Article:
The Wall is expected to arrive in Ashland by motorcycle escort around 4:30 p.m. Tuesday, March 10. There will be a brief welcome ceremony that day.

On Saturday, March 14, a memorial ceremony honoring veterans on The Wall and those still living will take place at 10 a.m. at the fairgrounds. The Mississippi National Guard will be posting the flags and local veterans will do a presentation of the wreaths. Retired General Al Hopkins and U.S. Congressman General Trent Kelly will be guest speakers. Local veterans and their families will be acknowledged and Columbus Air Force Base is scheduled to fly over.

Everyone is encouraged to attend this event especially surviving Vietnam veterans. There will be bleacher seating in place for the ceremony but anyone is welcome to bring their own lawn chair. There will be no food or drinks available for purchase but outside snacks are allowed. Thomas expects the ceremony to be approximately two hours long.

The Wall is free to attend but the Vietnam Veterans Memorial Fund will have a donation box in place if anyone wants to donate. All donations go directly to the VVMF.

Thomas said everything is going smoothly so far but her main concern is out of anyone’s control.

“We are just praying for good weather. That is something none of us can do anything about.” 

The arrival of The Wall

When The Wall That Heals arrives in Ashland on Tuesday, March 10, it will be escorted by motorcycle clubs and independent riders from all over Mississippi.

Over 100 motorcycles, trucks and veterans are expected to lead the way. Some of the clubs in the procession will be the Legion Riders, Patriot Guard Riders, Mechanized Cavalry Riders, Vietnam Riders, VFW Riders and White Knuckles. The American Patriot of Mississippi will be bringing their truck to be part of the escort and it will be displayed at The Wall throughout the event.

Ripley American Legion Commander Mike Felton, who served in Vietnam from 1969-1970, said the escort will begin about 50 miles away from Ashland in Pontotoc and will travel up MS 15 through Ecru, New Albany, Blue Mountain, Ripley and Falkner before arriving in Ashland.

"Anyone who would like to be involved with the escort is welcome to come down to Pontotoc and be part of it," said Felton.

Riders will meet at the Pontotoc Agri-Center between 2 - 2:30 p.m. Felton said the procession will travel five miles below the speed limit. The Wall will depart Pontotoc at 3 p.m. and is expected to be in New Albany at 3:25 p.m., Blue Mountain at 3:45 p.m., Ripley at 3:55 p.m., Falkner at 4:10 p.m. and Ashland at 4:35 p.m. All times are tentative. Those wanting to view The Wall as it travels through their town are encouraged to arrive 30 minutes early.

Upon arrival in Ashland, there will be a brief welcome ceremony to thank the escorts. The trailer carrying The Wall will be opened up to allow the escorts and visitors a sneak peek of the exhibit.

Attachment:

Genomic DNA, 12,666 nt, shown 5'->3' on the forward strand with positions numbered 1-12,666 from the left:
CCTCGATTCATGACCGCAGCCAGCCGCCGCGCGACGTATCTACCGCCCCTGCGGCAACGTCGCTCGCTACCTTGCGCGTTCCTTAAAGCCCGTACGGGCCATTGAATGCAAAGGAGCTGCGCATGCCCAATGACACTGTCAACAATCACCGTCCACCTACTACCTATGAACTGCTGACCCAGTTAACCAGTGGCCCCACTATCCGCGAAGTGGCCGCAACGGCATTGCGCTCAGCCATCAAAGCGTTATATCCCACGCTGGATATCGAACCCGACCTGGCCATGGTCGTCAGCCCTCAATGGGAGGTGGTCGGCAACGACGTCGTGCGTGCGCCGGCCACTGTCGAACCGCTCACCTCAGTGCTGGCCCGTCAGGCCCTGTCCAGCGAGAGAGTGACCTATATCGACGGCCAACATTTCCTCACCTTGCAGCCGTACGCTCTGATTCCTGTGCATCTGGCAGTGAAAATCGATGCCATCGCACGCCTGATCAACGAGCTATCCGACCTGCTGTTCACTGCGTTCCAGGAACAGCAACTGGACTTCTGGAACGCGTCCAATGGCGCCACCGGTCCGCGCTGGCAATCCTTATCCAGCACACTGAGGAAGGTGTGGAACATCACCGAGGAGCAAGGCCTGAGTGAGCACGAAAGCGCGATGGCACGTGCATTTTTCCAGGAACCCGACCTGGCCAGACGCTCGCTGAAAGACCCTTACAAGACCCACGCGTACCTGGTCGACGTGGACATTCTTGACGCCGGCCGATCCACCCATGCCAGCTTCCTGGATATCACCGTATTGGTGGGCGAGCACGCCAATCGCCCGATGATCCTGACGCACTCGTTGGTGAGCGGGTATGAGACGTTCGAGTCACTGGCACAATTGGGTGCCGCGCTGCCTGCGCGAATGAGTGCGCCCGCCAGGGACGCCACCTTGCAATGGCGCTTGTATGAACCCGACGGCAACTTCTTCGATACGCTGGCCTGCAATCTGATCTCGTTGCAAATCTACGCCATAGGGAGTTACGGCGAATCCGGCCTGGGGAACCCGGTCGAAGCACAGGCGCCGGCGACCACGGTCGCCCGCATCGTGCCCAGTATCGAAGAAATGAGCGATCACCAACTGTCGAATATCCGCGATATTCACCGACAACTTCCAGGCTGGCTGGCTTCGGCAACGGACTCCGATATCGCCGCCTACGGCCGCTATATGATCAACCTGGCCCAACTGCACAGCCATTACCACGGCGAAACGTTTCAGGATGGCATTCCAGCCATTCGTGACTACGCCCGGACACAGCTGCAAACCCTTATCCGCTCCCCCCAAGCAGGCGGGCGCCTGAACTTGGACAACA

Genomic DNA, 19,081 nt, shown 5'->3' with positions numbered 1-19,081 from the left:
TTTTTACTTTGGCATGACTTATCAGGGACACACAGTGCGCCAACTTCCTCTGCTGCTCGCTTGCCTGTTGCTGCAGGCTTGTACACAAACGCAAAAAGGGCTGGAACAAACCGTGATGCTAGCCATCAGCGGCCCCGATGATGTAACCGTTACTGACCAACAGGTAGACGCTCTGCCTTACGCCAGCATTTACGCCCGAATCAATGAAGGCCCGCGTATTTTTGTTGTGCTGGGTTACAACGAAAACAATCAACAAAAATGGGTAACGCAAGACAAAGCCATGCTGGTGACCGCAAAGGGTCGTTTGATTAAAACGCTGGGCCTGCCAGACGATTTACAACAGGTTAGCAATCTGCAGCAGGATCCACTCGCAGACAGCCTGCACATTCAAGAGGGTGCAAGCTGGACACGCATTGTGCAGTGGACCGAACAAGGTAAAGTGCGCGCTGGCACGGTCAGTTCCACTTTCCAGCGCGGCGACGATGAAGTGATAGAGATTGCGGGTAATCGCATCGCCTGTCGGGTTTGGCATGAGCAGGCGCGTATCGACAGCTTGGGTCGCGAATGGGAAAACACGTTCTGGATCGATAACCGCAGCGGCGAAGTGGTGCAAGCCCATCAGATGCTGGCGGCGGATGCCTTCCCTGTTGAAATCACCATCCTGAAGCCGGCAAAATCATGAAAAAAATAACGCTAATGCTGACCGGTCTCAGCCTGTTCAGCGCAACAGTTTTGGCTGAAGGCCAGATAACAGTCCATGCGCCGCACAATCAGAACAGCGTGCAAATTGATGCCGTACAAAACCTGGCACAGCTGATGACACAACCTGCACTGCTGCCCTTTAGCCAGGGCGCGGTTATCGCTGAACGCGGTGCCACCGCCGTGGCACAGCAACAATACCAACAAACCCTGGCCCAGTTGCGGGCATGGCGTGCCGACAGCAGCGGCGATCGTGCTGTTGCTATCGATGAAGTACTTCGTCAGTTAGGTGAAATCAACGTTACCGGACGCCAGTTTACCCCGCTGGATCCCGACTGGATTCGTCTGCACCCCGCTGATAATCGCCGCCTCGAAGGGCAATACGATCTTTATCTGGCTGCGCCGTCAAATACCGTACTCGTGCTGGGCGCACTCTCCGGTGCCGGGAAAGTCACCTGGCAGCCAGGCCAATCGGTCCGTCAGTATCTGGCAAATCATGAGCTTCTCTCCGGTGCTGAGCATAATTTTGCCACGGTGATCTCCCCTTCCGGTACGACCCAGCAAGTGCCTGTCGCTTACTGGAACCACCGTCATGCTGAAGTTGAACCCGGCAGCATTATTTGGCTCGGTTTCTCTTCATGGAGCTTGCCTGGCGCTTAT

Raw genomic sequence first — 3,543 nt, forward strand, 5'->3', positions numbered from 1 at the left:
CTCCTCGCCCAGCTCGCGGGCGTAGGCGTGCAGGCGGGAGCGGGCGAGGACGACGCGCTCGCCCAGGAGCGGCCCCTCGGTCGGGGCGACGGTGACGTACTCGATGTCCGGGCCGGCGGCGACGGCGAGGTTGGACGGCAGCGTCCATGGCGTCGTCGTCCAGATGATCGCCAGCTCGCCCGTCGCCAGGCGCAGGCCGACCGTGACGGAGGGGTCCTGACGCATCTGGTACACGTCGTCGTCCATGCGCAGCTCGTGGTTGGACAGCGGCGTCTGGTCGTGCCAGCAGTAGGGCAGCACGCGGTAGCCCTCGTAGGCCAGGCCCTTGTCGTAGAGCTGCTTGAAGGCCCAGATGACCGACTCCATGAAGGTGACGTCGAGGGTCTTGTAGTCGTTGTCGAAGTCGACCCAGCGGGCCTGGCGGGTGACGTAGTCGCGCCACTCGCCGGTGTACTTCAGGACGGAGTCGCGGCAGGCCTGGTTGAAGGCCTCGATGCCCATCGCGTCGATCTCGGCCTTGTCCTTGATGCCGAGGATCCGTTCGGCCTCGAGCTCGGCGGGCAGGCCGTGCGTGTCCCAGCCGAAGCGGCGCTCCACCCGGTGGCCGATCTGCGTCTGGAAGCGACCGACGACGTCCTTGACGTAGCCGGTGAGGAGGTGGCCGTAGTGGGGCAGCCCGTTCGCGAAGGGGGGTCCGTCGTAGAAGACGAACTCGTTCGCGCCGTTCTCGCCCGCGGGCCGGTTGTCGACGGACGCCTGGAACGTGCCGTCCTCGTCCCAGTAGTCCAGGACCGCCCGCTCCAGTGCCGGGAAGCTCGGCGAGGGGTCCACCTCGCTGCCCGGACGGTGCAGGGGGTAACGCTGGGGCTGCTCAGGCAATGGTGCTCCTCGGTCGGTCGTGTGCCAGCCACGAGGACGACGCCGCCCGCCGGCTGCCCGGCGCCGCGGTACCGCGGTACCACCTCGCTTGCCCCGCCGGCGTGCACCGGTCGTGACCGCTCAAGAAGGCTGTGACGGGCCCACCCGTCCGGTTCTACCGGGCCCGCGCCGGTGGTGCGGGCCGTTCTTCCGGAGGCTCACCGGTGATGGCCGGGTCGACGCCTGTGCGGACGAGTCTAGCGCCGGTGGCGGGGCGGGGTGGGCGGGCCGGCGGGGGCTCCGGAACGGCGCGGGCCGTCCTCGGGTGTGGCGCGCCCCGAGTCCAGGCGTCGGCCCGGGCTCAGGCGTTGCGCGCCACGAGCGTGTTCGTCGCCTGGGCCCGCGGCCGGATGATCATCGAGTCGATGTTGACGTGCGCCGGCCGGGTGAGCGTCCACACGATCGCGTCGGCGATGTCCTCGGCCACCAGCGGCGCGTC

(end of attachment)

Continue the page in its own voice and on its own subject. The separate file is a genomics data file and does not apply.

The Names on the Wall

Like the original Memorial, The Wall That Heals is erected in a chevron-shape and visitors are able to do name rubbings of individual service member’s names on The Wall. The names are listed in order of date of casualty and alphabetically on each day. Beginning at the center/apex, the names start on the East Wall (right-hand side) working their way out to the end of that wing,  picking up again at the far end of the West Wall (left-hand side) and working their way back to the center/apex. The first and last casualties are side by side at the apex of the Memorial.

Local casualties listed on The Wall are as follows:

From Benton County, William Thomas Gresham Jr., Henry Clyde Sanders, Walter James Hampton, and Lynn Bailey Coleman.

From Tippah County, Raymond A. Bizzell, Terry Lee Blythe, David T. Chapman, Louis C. Hines, Richard Alan Menees, Lee Roy Rutherford, Gerald Mauney, Gerald Bizzell and Herman Simmons.

These local casualties will be featured in the mobile education center as well, except for Henry Clyde Sanders and Walter James Hampton who are listed with out-of-state addresses with the Vietnam Veterans Memorial Fund. The Benton County Historical Society will have special displays at The Wall for Sanders and Hampton.

For a list of other area casualties and their positions on The Wall, see attached PDF.

Volunteering and Scheduling a Tour

There are still several slots available for people to help with The Wall. Volunteers are needed to help with parking, the mobile education center, the welcome tent and The Wall. Most shifts last four hours each but volunteers can sign up for as many shifts as they wish. Since The Wall is open 24 hours, people are needed both day and night.

To sign up to be a volunteer, go to signupgenuis.com. For a link to the Signup Genuis page, visit The Wall That Heals - Ashland, MS on Facebook. If you do not have access to a computer, call Jeanie Burton at the Benton County Library at 662-224-6400 or at 662-224-4205.

T-shirts will be available for volunteers and will be passed out on Wednesday, March 11 during a training session at 6 p.m. The committee is asking for a $15 donation to The Wall That Heals Fund but it is not mandatory.

Large groups, as well as individuals, are encouraged to visit the memorial. School groups, civic groups and church groups are all invited to experience this important part of history.

If you have a group that would like to visit The Wall, contact Debbie Childers at 662-224-4881 to schedule a tour. Scheduling is not necessary but it gives The Wall committee an idea of how many people to expect so they can have enough volunteers on hand at the scheduled time.

For more information on The Wall That Heals, contact Meg Thomas at 901-359-4360.

"I think people will learn from this.  There will be lots of information about the war, a map of Vietnam and hopefully it will help to bring some closure to the families that have loved ones on The Wall, as the name says 'The Wall That Heals,'" concluded Thomas.